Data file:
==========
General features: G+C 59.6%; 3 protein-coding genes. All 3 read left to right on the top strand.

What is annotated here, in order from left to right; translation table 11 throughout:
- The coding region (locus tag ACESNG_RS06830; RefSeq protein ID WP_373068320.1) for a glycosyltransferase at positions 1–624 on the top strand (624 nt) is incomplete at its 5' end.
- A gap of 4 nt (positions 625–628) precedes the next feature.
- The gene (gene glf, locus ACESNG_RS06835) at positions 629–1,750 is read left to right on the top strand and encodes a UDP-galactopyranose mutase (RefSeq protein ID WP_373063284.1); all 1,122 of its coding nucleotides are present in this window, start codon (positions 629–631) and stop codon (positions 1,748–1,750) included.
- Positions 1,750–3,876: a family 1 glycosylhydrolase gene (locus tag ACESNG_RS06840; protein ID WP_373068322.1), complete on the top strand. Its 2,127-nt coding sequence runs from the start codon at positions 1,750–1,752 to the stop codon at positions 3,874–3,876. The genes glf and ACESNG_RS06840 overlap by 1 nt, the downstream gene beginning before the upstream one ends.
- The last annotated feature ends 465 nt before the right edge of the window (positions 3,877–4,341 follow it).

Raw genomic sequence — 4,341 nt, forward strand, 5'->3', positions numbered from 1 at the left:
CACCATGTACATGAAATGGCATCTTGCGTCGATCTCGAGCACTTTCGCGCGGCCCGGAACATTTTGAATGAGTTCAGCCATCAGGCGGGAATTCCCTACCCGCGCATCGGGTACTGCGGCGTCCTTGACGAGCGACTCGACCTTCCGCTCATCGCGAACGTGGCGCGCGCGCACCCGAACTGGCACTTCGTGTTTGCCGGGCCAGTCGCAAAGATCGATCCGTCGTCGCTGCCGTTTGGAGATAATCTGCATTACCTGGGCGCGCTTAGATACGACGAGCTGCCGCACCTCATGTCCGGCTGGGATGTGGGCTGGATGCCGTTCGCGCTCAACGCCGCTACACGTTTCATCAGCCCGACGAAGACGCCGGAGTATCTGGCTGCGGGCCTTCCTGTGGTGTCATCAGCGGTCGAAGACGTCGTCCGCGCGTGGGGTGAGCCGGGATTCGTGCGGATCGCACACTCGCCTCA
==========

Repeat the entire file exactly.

General features: G+C 59.6%; 3 protein-coding genes. All 3 read left to right on the top strand.

What is annotated here, in order from left to right; translation table 11 throughout:
- The coding region (locus tag ACESNG_RS06830; RefSeq protein ID WP_373068320.1) for a glycosyltransferase at positions 1–624 on the top strand (624 nt) is incomplete at its 5' end.
- A gap of 4 nt (positions 625–628) precedes the next feature.
- The gene (gene glf, locus ACESNG_RS06835) at positions 629–1,750 is read left to right on the top strand and encodes a UDP-galactopyranose mutase (RefSeq protein ID WP_373063284.1); all 1,122 of its coding nucleotides are present in this window, start codon (positions 629–631) and stop codon (positions 1,748–1,750) included.
- Positions 1,750–3,876: a family 1 glycosylhydrolase gene (locus tag ACESNG_RS06840; protein ID WP_373068322.1), complete on the top strand. Its 2,127-nt coding sequence runs from the start codon at positions 1,750–1,752 to the stop codon at positions 3,874–3,876. The genes glf and ACESNG_RS06840 overlap by 1 nt, the downstream gene beginning before the upstream one ends.
- The last annotated feature ends 465 nt before the right edge of the window (positions 3,877–4,341 follow it).

Raw genomic sequence — 4,341 nt, forward strand, 5'->3', positions numbered from 1 at the left:
CACCATGTACATGAAATGGCATCTTGCGTCGATCTCGAGCACTTTCGCGCGGCCCGGAACATTTTGAATGAGTTCAGCCATCAGGCGGGAATTCCCTACCCGCGCATCGGGTACTGCGGCGTCCTTGACGAGCGACTCGACCTTCCGCTCATCGCGAACGTGGCGCGCGCGCACCCGAACTGGCACTTCGTGTTTGCCGGGCCAGTCGCAAAGATCGATCCGTCGTCGCTGCCGTTTGGAGATAATCTGCATTACCTGGGCGCGCTTAGATACGACGAGCTGCCGCACCTCATGTCCGGCTGGGATGTGGGCTGGATGCCGTTCGCGCTCAACGCCGCTACACGTTTCATCAGCCCGACGAAGACGCCGGAGTATCTGGCTGCGGGCCTTCCTGTGGTGTCATCAGCGGTCGAAGACGTCGTCCGCGCGTGGGGTGAGCCGGGATTCGTGCGGATCGCACACTCGCCTCA